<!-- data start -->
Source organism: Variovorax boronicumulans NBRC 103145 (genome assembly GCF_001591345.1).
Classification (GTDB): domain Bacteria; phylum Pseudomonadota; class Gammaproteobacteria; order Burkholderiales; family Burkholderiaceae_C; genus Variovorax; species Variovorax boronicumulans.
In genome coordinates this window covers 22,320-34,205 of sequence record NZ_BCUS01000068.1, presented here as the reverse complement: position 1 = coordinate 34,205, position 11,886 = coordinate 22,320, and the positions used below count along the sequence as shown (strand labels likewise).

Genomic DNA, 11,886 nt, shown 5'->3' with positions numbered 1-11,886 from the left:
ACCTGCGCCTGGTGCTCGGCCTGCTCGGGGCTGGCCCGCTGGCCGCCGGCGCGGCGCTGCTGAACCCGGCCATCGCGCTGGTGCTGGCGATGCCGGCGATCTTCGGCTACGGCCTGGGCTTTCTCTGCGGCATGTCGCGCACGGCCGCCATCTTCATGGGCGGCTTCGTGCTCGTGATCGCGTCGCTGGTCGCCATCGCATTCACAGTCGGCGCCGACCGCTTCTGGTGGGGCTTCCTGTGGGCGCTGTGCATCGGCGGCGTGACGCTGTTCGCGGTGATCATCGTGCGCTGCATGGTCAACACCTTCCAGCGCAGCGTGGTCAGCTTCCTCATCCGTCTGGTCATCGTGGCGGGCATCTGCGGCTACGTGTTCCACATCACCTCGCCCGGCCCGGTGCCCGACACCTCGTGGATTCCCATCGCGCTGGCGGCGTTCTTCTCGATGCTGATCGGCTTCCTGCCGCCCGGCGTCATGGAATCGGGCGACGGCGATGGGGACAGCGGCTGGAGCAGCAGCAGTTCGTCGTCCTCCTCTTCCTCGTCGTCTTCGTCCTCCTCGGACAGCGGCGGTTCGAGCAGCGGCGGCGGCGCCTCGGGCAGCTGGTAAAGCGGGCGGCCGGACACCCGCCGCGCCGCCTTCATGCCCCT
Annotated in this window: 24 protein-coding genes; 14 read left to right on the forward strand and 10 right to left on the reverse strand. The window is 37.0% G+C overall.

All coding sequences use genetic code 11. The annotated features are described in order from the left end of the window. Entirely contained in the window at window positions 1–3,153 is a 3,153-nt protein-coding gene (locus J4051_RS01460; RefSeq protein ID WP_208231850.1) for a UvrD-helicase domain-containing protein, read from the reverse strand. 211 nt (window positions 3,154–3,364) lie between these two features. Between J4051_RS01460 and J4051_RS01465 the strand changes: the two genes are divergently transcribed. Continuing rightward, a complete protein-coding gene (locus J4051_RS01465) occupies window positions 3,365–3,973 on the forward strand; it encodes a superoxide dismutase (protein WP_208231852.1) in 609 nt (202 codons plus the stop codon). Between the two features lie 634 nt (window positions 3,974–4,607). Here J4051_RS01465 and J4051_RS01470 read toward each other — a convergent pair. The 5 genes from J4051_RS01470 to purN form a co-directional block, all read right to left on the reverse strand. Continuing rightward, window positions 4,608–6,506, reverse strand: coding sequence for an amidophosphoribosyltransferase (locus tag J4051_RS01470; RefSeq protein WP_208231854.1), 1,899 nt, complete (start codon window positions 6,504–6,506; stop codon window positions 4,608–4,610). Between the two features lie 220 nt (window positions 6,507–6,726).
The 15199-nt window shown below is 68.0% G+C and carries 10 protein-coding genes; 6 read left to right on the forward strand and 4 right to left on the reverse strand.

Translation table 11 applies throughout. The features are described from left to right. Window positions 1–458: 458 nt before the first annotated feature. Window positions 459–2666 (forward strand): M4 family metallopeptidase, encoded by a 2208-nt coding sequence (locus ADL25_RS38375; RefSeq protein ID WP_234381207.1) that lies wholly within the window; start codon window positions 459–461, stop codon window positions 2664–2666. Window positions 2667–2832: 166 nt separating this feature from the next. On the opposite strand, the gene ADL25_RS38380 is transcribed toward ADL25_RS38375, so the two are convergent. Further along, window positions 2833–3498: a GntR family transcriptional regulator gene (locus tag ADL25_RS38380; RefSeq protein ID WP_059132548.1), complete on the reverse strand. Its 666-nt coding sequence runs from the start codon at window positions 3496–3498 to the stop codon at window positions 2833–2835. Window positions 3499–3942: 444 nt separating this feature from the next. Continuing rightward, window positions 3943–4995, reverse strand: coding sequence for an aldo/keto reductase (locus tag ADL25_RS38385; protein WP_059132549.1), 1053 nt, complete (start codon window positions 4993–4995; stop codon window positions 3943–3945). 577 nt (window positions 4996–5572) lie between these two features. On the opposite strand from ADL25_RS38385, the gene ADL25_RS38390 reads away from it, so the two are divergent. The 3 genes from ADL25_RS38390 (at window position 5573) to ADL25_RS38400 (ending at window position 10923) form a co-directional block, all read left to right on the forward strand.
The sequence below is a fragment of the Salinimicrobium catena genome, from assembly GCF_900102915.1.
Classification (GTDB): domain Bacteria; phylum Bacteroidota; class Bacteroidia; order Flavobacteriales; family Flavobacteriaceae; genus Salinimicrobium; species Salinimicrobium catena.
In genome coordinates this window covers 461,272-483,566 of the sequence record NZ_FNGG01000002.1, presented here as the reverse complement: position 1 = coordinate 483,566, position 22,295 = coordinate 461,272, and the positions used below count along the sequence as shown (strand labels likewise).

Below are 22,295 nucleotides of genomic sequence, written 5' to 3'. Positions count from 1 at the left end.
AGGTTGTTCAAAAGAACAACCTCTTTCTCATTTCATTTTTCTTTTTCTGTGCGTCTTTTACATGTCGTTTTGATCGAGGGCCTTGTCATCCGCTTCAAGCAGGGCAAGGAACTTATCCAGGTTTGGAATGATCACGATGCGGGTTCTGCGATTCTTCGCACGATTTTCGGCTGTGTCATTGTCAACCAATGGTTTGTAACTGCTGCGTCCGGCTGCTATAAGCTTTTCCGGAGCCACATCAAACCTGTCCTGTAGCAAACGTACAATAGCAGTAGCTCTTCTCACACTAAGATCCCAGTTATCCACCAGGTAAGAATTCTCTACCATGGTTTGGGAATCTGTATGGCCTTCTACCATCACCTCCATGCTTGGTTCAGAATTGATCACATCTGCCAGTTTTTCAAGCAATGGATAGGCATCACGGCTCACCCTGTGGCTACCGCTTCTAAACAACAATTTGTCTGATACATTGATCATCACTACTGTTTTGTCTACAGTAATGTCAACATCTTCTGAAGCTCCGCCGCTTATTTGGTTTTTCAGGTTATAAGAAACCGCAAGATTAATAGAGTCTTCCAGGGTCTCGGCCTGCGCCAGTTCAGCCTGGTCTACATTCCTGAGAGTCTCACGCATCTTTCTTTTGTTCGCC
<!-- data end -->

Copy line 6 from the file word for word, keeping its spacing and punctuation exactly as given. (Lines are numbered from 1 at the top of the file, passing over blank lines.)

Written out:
Annotated in this window: 24 protein-coding genes; 14 read left to right on the forward strand and 10 right to left on the reverse strand. The window is 37.0% G+C overall.